Four Accounts Every Parent Needs For Their Kids

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There are many financial issues tied up with parenting today. Aside from paying for basic expenses and planning for a child’s college education, many parents are also concerned with teaching their children the basics of saving, investing, and providing for their fiscal well-being in the event of a tragedy.

All of these are important priorities, but many parents become overwhelmed at the prospect of figuring out how to manage their money effectively to be sure that all of their children’s present and future financial needs are being met. To provide financial security for their children, parents should consider these four essential accounts to get started:

A Basic Savings Account

Opening a plain-vanilla savings account for your child will provide an opportunity for you to teach your son or daughter the importance of saving. But don’t just open the account and force your child to contribute to it — dialogue with your child about why it’s important to save. This way, children will feel more empowered to make smarter financial choices.

While savings accounts are a very safe harbor for your child’s cash, having too much in savings when college application time rolls around could hurt your child’s chances of getting financial aid. According to current government rules, kids can have up to $3,000 in a savings account in their own name without it impacting their eligibility for college cash. Additionally, the interest you can earn in a savings account is very low.

A Custodial Account

If you want to invest in stocks, bonds or funds with greater returns for your children, you can open a Uniform Gift to Minors Act or the Uniform Transfer to Minors Act account at a brokerage firm. In most states opening UGMA and UTMA accounts allow you to give your child money on an annual basis without those funds being subject to the gift tax.

UTMA and UGMA accounts are tax-advantaged: the first $1,000 in interest they earn each year isn’t taxed at all; the next $1,000 is taxed at the child’s income tax rate which is typically around 5% for most children, and earnings beyond $2,000 per year are taxed at the parent’s income tax rate. However, it’s important to note that parents relinquish control of this money when the child hits 18 or 21, depending on the state. This means that once they’re no longer children, they’ll have full control of the account and can choose to spend the money you invested for them in any manner they wish.

A 529 Plan

529 plans have become increasingly popular in recent years as a way to save for a child’s college education. These accounts are often compared to 401(k)s because they are funded by parents with pre-tax money and funneled into an investment that will grow over time.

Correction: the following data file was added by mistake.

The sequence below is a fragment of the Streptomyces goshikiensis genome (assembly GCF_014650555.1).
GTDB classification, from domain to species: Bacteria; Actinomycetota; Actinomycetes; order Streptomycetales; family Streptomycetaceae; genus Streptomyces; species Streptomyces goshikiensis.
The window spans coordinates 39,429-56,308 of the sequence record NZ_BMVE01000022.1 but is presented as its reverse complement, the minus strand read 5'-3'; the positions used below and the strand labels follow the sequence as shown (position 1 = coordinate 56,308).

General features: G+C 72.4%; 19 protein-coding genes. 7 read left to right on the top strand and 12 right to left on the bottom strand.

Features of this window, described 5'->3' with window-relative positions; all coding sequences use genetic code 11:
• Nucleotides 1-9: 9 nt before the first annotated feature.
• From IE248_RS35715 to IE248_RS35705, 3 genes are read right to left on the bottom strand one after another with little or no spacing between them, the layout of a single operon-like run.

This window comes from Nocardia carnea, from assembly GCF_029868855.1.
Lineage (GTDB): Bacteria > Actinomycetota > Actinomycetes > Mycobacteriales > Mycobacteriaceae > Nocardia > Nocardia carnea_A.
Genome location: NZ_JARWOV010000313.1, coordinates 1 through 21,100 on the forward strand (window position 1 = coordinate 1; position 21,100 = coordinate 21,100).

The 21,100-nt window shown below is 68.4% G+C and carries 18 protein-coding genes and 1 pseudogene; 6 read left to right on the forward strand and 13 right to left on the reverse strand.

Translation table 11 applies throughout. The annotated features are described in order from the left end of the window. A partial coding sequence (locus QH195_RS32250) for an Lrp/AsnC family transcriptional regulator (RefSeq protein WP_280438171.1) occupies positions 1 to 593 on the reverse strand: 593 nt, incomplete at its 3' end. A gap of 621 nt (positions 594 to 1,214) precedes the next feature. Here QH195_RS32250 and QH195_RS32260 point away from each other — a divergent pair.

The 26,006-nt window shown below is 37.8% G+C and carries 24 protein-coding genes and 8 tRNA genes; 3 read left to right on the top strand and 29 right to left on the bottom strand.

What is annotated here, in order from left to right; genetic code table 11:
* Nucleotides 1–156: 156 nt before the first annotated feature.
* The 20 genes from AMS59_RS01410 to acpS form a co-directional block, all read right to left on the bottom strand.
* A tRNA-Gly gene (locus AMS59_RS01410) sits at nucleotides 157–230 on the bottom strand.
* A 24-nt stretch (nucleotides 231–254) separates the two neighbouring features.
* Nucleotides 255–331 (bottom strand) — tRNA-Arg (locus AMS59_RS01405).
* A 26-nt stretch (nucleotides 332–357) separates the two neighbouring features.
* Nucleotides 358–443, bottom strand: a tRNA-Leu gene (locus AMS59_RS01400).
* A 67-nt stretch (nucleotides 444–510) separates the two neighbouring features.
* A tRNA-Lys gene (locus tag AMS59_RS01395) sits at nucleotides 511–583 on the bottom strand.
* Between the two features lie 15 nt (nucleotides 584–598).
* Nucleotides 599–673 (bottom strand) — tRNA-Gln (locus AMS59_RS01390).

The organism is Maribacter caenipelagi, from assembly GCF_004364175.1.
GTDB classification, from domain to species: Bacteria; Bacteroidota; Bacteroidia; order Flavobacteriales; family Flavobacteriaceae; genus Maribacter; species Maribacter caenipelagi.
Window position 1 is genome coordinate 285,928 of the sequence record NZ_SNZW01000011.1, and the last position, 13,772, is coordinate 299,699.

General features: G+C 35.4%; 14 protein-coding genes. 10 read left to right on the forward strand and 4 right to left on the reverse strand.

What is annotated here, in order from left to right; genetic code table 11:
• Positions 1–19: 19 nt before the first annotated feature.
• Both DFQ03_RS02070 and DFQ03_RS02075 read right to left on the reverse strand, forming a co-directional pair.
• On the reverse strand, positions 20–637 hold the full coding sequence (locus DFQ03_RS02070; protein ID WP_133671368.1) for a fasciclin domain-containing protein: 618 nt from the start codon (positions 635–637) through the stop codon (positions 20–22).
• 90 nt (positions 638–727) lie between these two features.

However, unlike a 401(k), if the money saved in the account is used for its intended purpose for educational expense, the interest earned is never taxed. For this reason, 529 plans are a huge boon to both the children, who will benefit from the savings, and the parents, who will get a tax break.

A drawback to 529 plans is that they must be used for expenses related to higher education. This means that if your child decides not to go to college and you have no other children to transfer the funds to, you’ll have to pay income taxes on the money you’ve saved and a 10% penalty.

A Term Life Insurance Policy

Losing a parent is an emotionally devastating situation for a child to be in, so guard against financial devastation by purchasing a term life insurance policy as soon as your child is born.

Although not technically an “investment,” life insurance is an invaluable form of protection against your lost income if you die before your child has reached adulthood. The good news is that term policies are relatively inexpensive — depending on the level of coverage you choose. You’ll probably only pay $50 to $100 per month if you’re in good health. The only drawback to buying life insurance – if you can call it one – is that the policy may never be used. But the peace of mind it will provide is truly priceless.

Raising a child is definitely expensive, but you don’t have to break the bank to provide a healthy and secure financial life for your child. By investing in these accounts early, you can adequately prepare for your child’s future.

 

Hannah Kim is a financial writer at NerdWallet, a site dedicated to helping consumers learn how to manage their money, whether it’s to help them find the best credit cards for their needs or find the best car insurance.

 



The views and opinions expressed herein are the views and opinions of the author and do not necessarily reflect those of The NASDAQ OMX Group, Inc.




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